An impressive set of perfect images is competing for this year’s astronomy photographer 2022. The competition is run by
Royal Observatory Greenwichin association with . This year, the competition has received over 3,000 entries from passionate amateurs and dedicated professional photographers, submitted from 67 countries around the world. These have been reduced by a team of expert judges, and we can now share our favorite photos with you. BBC Sky at Night Magazine
Shortlisted photos from this year’s competition include
Harvest Moon rises behind Glastonbury Gate in Britain, the lights from The Milky Way reflected by the highest national highway in the world in Tibet, one of the most detailed amateur-produced maps of the moon’s south pole and a partial solar eclipse over Italy.
One of the astronomical highlights of 2021 was the discovery of comet Leonard, a long-term comet identified by GJ Leonard on January 3, 2021. It passed closest to Earth on December 12, 2021 and was the brightest.
comet of the year. Nearly a quarter of the contributions to the planets, comets and asteroids category focused on this single comet, including a spectacular image taken in Namibia by Lionel Majzik. “The photography was complicated by cloudy weather conditions, but I was happy to capture the incredibly spectacular comet Leonard with its tail,” said Majzik.
Now in its fourteenth year, the Astronomy Photographer of the Year has an expert panel of judges from the art and astronomy worlds. The winners of the competition’s nine categories, two special prizes and the overall winner will be announced at a special online award ceremony on Thursday 15 September. The winning photos will be displayed in an exhibition at the National Maritime Museum from Saturday 17 September, along with a selection of exceptional shortlisted photos.
We will not know who will go away with the highest prize for a while yet, but you can try to make your own predictions by looking through the high quality of this year’s contribution.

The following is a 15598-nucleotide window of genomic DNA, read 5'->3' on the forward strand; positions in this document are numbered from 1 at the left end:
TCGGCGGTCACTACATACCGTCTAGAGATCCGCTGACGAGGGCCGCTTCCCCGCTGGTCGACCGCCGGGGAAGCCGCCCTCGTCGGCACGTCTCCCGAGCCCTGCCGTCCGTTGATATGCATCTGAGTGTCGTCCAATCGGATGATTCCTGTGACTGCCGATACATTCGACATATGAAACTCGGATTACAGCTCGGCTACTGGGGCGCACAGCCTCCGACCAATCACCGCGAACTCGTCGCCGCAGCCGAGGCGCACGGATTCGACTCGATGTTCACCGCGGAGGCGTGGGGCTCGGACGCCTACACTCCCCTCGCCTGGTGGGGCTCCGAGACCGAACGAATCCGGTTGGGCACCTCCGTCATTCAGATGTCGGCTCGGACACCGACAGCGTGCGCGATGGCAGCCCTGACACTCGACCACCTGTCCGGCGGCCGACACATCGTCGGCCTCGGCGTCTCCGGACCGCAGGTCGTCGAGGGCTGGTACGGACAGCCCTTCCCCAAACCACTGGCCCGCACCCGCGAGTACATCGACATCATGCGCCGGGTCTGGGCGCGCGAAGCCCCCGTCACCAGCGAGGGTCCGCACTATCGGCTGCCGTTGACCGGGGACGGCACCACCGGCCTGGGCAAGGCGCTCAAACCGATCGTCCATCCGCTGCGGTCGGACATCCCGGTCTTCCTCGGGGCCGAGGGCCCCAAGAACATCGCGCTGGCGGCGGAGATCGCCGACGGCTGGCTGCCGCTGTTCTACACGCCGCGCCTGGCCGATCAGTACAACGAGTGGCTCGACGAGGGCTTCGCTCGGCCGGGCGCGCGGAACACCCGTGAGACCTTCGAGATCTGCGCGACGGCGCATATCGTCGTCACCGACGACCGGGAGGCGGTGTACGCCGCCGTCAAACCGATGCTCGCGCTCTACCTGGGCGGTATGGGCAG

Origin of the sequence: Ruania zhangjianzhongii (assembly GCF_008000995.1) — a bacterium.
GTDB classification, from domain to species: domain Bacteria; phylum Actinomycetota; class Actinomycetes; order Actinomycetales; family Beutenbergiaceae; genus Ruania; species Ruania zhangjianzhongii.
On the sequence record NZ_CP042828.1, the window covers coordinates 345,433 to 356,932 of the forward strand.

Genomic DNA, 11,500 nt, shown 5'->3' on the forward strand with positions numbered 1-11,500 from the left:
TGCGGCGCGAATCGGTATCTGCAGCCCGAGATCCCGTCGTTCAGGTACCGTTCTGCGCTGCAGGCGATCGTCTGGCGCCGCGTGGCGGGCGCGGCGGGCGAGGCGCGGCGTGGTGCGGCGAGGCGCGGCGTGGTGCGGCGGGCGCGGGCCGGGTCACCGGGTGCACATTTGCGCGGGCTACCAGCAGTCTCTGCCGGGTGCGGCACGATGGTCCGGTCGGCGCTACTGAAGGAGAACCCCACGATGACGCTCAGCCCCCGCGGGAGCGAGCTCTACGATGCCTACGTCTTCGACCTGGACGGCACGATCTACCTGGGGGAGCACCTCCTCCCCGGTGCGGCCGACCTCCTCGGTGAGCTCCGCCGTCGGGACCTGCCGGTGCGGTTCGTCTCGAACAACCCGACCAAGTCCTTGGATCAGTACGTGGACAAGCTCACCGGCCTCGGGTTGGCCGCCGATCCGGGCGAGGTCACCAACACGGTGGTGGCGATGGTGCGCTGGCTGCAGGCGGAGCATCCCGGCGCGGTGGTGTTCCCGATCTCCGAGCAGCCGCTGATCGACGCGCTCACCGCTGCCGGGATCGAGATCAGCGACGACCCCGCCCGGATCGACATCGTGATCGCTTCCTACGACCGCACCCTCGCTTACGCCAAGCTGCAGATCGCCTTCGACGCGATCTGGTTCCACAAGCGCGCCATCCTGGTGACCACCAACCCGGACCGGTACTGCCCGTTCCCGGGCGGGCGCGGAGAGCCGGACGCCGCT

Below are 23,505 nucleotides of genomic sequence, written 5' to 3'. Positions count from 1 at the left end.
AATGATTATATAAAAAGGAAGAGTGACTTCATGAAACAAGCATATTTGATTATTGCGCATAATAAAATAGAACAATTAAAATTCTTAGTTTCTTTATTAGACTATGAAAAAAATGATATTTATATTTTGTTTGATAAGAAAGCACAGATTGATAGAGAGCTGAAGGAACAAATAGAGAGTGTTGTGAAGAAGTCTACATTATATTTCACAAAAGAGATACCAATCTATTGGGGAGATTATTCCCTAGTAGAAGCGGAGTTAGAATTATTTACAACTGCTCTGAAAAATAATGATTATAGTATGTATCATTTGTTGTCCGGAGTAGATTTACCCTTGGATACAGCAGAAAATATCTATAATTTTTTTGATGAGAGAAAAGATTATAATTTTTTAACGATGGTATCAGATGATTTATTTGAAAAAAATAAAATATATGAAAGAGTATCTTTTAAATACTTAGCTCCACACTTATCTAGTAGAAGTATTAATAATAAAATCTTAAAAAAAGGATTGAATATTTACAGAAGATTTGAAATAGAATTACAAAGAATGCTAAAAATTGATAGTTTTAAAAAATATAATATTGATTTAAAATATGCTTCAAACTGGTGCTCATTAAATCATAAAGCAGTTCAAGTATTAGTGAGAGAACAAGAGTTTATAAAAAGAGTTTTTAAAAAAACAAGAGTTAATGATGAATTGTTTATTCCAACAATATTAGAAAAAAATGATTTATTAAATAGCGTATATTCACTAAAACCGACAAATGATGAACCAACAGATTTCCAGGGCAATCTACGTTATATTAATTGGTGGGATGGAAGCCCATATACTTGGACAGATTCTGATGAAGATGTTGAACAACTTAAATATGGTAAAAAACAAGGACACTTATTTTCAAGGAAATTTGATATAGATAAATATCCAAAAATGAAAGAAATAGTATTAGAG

Clouds of hydrogen
Hydrogen clouds give way when the sun’s magnetic field lines snap and collide. These features around the edge of the sun are known as prominences. Photo by Simon Tang / Astronomy Photographer of the Year Moonrise over Los Angeles
A line of the moon, mountains and iconic silhouette in Los Angeles, USA, after a winter storm on December 18, 2021. Photo by Sean Goebel / Astronomy Photographer of the Year Comet C / 2021 A1 (Leonard)
Comet Leonard was discovered by GJ Leonard on January 3, 2021 and made its closest pass to Earth on December 12, 2021. The photographer secured some time with the robot telescope at Skygem’s Remote Observatories in Namibia on December 27 to capture this rare glimpse of a comet that will leave solar system and not seen again. Photo by Lionel Majzik / Astronomy Photographer of the Year Above the south pole of the moon
A composition of images of the moon’s south pole created on two different dates (giving different views of the region). It is one of the most detailed amateur-produced maps of this part of the moon, which is very difficult to observe from Earth. Photo by Tom Glenn / Astronomy Photographer of the Year The crescent nebula
A deep view in false colors of the crescent nebula in Cygnus, the result of shock waves emanating from the Wolf-Rayet star WR 134. Photo by Bray Falls / Astronomy Photographer of the Year Radio telescope
Mingantu Astronomical Observatory is located in the autonomous region of Inner Mongolia in China and is mainly used to observe the sun. Here is a silhouette against a starry night sky. Photo by Liu Xuemei / Astronomy Photographer of the Year Solinferno
The sun looks different every time astrophotographers take a picture when new sunspots form, grow and eventually fade away. In this image, all the wavelengths of light have been filtered out, except for a narrow red band (known as H-alfaline) to reveal an active area of the sun’s change. Photo by Stuart Green / Astronomy Photographer of the Year Circles and curves
Seen under a quadruple arc, the stars circle Polaris, in this pile with 33 four-minute exposures. California’s Sierra Nevada mountain range fills the horizon and Mount Whitney, the highest peak on the continental United States, is on the far left. Photo by Sean Goebel / Astronomy Photographer of the Year Busy star